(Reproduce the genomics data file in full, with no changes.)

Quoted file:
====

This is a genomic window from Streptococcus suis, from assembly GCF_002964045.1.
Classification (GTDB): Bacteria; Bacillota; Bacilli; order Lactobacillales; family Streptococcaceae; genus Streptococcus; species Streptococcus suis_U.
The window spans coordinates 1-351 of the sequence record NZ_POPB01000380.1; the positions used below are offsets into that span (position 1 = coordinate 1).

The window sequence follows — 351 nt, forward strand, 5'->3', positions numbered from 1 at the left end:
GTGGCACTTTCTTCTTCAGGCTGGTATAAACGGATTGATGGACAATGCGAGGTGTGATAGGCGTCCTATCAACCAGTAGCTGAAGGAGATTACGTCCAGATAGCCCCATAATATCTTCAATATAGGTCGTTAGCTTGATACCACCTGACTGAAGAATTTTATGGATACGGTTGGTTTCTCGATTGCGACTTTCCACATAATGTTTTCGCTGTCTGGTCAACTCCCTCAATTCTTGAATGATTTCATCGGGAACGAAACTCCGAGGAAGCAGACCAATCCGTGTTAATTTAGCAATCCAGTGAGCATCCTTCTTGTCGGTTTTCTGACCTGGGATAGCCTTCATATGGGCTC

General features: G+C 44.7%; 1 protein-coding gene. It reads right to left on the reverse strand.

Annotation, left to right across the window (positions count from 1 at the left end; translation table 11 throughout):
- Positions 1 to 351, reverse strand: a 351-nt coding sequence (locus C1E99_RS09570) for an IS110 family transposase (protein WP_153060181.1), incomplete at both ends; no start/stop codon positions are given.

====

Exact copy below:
This is a genomic window from Streptococcus suis, from assembly GCF_002964045.1.
Classification (GTDB): Bacteria; Bacillota; Bacilli; order Lactobacillales; family Streptococcaceae; genus Streptococcus; species Streptococcus suis_U.
The window spans coordinates 1-351 of the sequence record NZ_POPB01000380.1; the positions used below are offsets into that span (position 1 = coordinate 1).

The window sequence follows — 351 nt, forward strand, 5'->3', positions numbered from 1 at the left end:
GTGGCACTTTCTTCTTCAGGCTGGTATAAACGGATTGATGGACAATGCGAGGTGTGATAGGCGTCCTATCAACCAGTAGCTGAAGGAGATTACGTCCAGATAGCCCCATAATATCTTCAATATAGGTCGTTAGCTTGATACCACCTGACTGAAGAATTTTATGGATACGGTTGGTTTCTCGATTGCGACTTTCCACATAATGTTTTCGCTGTCTGGTCAACTCCCTCAATTCTTGAATGATTTCATCGGGAACGAAACTCCGAGGAAGCAGACCAATCCGTGTTAATTTAGCAATCCAGTGAGCATCCTTCTTGTCGGTTTTCTGACCTGGGATAGCCTTCATATGGGCTC

General features: G+C 44.7%; 1 protein-coding gene. It reads right to left on the reverse strand.

Annotation, left to right across the window (positions count from 1 at the left end; translation table 11 throughout):
- Positions 1 to 351, reverse strand: a 351-nt coding sequence (locus C1E99_RS09570) for an IS110 family transposase (protein WP_153060181.1), incomplete at both ends; no start/stop codon positions are given.